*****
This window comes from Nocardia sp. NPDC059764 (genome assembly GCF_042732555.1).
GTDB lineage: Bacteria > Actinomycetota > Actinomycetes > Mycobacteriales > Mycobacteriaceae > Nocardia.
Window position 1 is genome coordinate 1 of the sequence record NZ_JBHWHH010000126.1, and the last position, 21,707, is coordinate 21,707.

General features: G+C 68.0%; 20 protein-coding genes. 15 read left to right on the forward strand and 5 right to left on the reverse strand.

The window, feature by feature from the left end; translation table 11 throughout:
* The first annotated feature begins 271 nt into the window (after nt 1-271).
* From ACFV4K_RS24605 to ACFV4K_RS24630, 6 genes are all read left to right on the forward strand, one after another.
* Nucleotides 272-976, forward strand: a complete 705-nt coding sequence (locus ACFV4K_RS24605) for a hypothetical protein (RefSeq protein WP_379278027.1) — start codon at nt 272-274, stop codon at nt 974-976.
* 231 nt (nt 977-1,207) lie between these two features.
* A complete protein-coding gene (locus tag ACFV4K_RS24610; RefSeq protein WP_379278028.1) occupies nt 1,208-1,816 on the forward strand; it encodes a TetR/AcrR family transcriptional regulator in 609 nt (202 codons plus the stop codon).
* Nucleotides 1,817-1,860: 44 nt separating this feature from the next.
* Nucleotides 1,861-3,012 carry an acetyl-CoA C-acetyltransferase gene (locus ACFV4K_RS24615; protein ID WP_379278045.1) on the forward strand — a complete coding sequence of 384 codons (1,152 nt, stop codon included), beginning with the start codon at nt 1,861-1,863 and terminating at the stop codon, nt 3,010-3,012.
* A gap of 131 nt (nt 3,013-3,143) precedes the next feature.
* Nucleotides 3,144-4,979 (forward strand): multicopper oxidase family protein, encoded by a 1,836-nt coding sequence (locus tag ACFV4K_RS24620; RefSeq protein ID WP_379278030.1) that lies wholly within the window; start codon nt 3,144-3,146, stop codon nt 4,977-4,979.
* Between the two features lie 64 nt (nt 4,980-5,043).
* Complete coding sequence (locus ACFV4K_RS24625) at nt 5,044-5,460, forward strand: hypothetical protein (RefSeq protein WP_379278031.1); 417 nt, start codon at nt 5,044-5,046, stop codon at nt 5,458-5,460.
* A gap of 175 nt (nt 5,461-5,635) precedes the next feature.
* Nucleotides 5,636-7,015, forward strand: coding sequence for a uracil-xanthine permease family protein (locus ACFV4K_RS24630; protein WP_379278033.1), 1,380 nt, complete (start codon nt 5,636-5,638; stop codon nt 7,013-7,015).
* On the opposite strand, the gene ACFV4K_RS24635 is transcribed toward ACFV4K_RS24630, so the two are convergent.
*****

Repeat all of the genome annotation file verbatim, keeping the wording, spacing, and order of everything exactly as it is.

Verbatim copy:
This window comes from Nocardia sp. NPDC059764 (genome assembly GCF_042732555.1).
GTDB lineage: Bacteria > Actinomycetota > Actinomycetes > Mycobacteriales > Mycobacteriaceae > Nocardia.
Window position 1 is genome coordinate 1 of the sequence record NZ_JBHWHH010000126.1, and the last position, 21,707, is coordinate 21,707.

General features: G+C 68.0%; 20 protein-coding genes. 15 read left to right on the forward strand and 5 right to left on the reverse strand.

The window, feature by feature from the left end; translation table 11 throughout:
* The first annotated feature begins 271 nt into the window (after nt 1-271).
* From ACFV4K_RS24605 to ACFV4K_RS24630, 6 genes are all read left to right on the forward strand, one after another.
* Nucleotides 272-976, forward strand: a complete 705-nt coding sequence (locus ACFV4K_RS24605) for a hypothetical protein (RefSeq protein WP_379278027.1) — start codon at nt 272-274, stop codon at nt 974-976.
* 231 nt (nt 977-1,207) lie between these two features.
* A complete protein-coding gene (locus tag ACFV4K_RS24610; RefSeq protein WP_379278028.1) occupies nt 1,208-1,816 on the forward strand; it encodes a TetR/AcrR family transcriptional regulator in 609 nt (202 codons plus the stop codon).
* Nucleotides 1,817-1,860: 44 nt separating this feature from the next.
* Nucleotides 1,861-3,012 carry an acetyl-CoA C-acetyltransferase gene (locus ACFV4K_RS24615; protein ID WP_379278045.1) on the forward strand — a complete coding sequence of 384 codons (1,152 nt, stop codon included), beginning with the start codon at nt 1,861-1,863 and terminating at the stop codon, nt 3,010-3,012.
* A gap of 131 nt (nt 3,013-3,143) precedes the next feature.
* Nucleotides 3,144-4,979 (forward strand): multicopper oxidase family protein, encoded by a 1,836-nt coding sequence (locus tag ACFV4K_RS24620; RefSeq protein ID WP_379278030.1) that lies wholly within the window; start codon nt 3,144-3,146, stop codon nt 4,977-4,979.
* Between the two features lie 64 nt (nt 4,980-5,043).
* Complete coding sequence (locus ACFV4K_RS24625) at nt 5,044-5,460, forward strand: hypothetical protein (RefSeq protein WP_379278031.1); 417 nt, start codon at nt 5,044-5,046, stop codon at nt 5,458-5,460.
* A gap of 175 nt (nt 5,461-5,635) precedes the next feature.
* Nucleotides 5,636-7,015, forward strand: coding sequence for a uracil-xanthine permease family protein (locus ACFV4K_RS24630; protein WP_379278033.1), 1,380 nt, complete (start codon nt 5,636-5,638; stop codon nt 7,013-7,015).
* On the opposite strand, the gene ACFV4K_RS24635 is transcribed toward ACFV4K_RS24630, so the two are convergent.